Saturday, November 24, 2007

Too Many TV Choices? Impossible

In today's Times, Joe Nocera, one of the better business writers around, columnizes about the issue of a la carte cable. As you may know, some economists, politicians, consumer advocates, and TV viewers have been asking for a regulation that would require cable companies to let subscribers pick and choose individual stations rather than buying the usual huge bundle of programming. The idea is also supported by conservative "family" groups that want an easy way to keep children from watching evil stations like MTV, with all those nekkid ladies and (dare I say it?) Black faces.

In his column, Nocera takes apart the economics of the idea, showing why a la carte cable would almost certainly be much more expensive for consumers than bundled service, even as it delivers a much smaller range of programming. (Short explanation: Suppose 25 percent of all cable subscribers opt to purchase a particular service, which would be a very high success rate. It would be necessary for the network to quadruple its per-subscriber charge just to break even. Other, less popular, networks might have to up their per-subscriber rates by eight or ten or twenty times. Multiply it out, and suddenly you are paying more per month for a handful of stations than you currently pay for 200.)

I hate this idea because of how it would affect me personally. Mary-Jo and I have different approaches to TV viewing. She has a collection of preferred stations among which she regularly rotates: the broadcast networks, the big news outlets, several PBS stations, the Food and Travel channels, and a handful of others. She knows the channel numbers for each of her favorites, zips from one to the next, and then either settles down with a show she likes or else switches off the TV and picks up a book.

I, on the other hand, am a classic surfer. I grab the remote and start skipping through all the channels, reading the show titles as they pop up on the screen and sampling programs that sound promising for a few seconds at a time. Sometimes I pick a show and watch it straight through, but more often I watch in five- or ten-minute snatches.

This method has its drawbacks. I am sure I waste more time with the TV than Mary-Jo does. Surfing also works only for one person at a time: It is such a fast-reaction process that it is basically impossible for two people to make the skip-or-stay decisions jointly. ("Wait, what was that?! Go back! No, not that far! That's it! Oh, forget it--it's gone now" etc.)

On the other hand, the beauty of surfing is that it allows for happy discoveries via serendipity. I often find great things that are worth watching--at least for ten minutes!--on channels that Mary-Jo barely knows about. In the past week, for example, I've wasted time pleasantly sampling shows about painting on Gallery, nature and travel programs on National Geographic, offbeat or classic movies on AMC and World Cinema, rock concerts on Rave, old James Bond flicks on Spike . . . you get the idea.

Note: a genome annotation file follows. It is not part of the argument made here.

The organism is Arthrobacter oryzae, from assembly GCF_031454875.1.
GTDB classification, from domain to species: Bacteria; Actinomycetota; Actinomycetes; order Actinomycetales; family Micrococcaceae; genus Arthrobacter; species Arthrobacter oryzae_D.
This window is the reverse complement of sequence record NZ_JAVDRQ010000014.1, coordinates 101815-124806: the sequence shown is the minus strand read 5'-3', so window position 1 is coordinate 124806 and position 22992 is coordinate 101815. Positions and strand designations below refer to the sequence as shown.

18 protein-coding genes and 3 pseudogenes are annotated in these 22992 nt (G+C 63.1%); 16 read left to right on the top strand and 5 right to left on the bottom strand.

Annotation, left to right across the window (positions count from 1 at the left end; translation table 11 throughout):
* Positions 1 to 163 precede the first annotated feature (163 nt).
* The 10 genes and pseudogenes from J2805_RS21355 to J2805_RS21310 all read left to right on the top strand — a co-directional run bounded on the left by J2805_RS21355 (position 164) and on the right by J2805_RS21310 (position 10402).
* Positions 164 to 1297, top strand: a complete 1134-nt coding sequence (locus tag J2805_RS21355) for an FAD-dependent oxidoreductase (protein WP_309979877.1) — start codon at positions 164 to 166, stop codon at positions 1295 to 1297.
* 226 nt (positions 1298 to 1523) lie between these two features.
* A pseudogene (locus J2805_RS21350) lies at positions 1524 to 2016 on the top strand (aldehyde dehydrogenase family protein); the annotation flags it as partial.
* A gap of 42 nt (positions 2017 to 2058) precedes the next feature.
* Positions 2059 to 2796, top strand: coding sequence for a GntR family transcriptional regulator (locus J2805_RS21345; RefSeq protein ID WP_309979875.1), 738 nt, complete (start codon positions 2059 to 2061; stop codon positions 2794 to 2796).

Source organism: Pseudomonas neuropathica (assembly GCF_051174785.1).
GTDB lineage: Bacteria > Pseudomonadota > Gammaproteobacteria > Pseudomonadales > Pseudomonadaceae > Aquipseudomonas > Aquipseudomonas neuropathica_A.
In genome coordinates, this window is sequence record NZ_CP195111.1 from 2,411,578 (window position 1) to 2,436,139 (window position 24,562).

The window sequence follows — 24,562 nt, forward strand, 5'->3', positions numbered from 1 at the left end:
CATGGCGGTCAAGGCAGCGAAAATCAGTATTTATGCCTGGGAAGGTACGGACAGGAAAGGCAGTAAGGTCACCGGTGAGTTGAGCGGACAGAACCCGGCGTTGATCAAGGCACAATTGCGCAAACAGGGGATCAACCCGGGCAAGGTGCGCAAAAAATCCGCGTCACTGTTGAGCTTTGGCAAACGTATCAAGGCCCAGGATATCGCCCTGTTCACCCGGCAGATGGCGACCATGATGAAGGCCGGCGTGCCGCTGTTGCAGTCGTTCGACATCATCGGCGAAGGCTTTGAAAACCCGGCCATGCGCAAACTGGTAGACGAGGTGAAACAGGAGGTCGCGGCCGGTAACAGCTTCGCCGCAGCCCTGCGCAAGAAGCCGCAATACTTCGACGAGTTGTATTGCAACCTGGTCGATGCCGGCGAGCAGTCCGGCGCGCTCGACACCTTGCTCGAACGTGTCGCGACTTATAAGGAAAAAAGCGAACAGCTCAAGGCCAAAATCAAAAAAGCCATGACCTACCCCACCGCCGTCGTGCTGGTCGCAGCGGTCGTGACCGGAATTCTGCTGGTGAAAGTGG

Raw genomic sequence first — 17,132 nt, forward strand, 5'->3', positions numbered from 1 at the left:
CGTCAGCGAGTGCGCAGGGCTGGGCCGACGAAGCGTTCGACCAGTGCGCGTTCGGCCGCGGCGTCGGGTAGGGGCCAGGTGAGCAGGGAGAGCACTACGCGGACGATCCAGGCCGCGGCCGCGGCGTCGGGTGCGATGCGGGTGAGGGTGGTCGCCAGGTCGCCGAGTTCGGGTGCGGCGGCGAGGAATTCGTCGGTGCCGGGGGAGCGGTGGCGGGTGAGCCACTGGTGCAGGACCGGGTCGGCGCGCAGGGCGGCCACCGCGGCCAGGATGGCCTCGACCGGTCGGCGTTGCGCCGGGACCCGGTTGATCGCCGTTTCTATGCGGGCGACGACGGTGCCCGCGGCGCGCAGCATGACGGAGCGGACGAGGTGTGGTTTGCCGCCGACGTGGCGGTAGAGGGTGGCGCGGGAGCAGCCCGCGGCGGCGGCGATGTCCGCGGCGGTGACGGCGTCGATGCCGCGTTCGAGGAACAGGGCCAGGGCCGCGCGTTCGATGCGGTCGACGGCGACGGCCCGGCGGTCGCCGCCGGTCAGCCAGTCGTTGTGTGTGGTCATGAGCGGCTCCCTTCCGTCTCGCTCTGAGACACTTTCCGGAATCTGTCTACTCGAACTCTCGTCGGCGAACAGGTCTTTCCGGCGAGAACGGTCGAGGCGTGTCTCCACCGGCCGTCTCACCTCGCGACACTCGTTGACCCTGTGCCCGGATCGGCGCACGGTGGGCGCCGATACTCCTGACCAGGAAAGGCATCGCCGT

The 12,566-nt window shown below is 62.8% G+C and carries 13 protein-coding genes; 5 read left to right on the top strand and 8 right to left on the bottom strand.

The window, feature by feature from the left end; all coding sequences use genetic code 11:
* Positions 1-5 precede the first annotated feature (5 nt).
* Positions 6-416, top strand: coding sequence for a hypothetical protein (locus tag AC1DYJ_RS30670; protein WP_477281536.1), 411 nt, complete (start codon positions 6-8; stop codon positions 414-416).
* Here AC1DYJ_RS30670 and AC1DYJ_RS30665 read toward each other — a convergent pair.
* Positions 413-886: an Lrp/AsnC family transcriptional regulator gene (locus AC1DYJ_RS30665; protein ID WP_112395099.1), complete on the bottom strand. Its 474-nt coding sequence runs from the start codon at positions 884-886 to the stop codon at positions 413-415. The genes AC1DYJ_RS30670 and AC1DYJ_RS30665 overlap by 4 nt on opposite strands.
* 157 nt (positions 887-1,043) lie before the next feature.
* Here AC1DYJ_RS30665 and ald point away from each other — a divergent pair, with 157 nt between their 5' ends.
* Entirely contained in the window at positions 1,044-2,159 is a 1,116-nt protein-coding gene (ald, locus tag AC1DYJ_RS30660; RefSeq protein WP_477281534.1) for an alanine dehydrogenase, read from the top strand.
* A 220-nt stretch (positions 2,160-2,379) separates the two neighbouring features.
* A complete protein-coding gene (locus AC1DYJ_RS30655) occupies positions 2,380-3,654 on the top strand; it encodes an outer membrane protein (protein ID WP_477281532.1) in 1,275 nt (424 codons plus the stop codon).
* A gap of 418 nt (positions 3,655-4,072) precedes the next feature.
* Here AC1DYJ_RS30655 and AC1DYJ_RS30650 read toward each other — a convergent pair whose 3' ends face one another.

If Mary-Jo and I had to pick channels to subscribe to and pay for them individually, I doubt we would buy any of these. But it's great having them around to stumble across. And I honestly think they have helped increased my store of cultural, historic, and scientific knowledge. I have at least vague, partial information of lots of things from having spent ten minutes learning about them while channel surfing: How the six species of camels differ from one another (Animal Planet), how helicopters do tricky air maneuvers (Discovery Science), what kinds of giant structures LEGO collectors build with their blocks (Treasure), how the Greek isles look from overhead (Equator), what kinds of bathing suits Red Carter was showing at the last Fashion Week in New York (Ultra HD), exactly how ridiculous Robert Vaughn looked in a loincloth in Roger Corman's Teenage Caveman (Film Fest), what goes on backstage at the Purina Dog Show (Bravo), etc. etc.

I could live without any one of these fragments of information, but I would hate to be deprived of all of them. (Hey, you never know when the topic of LEGO collecting might come up at a party!) And of course the a la carte system would practically kill the random fun of channel surfing, reducing my TV fare to the pre-selected and therefore the predictable.

Channel surfing is my 50-ish equivalent of the library browsing I used to do when I was a kid. Many of the most interesting books I ever read were books I discovered by chance (to this day I resent libraries with closed stacks). It's about letting yourself be exposed to the wealth of human experience in all its weird, unpredictable, tawdry, magnificent variety. I think this is why God made the universe--because He likes a world that is crazy, colorful, and almost-but-not-quite chaotic. And if God likes it that way, who am I to argue?

To me there is something fascistic about the idea that we are supposed to know in advance everything we want to experience--and that we should deliberately wall ourselves off from everything else, lest we ever (horrors!) discover something unexpected or new. It's not surprising that Christian fundamentalists are behind this a la carte idea. Hopefully enough people will look closely at it and kill it before it gets passed based on bogus "consumer protection" claims.

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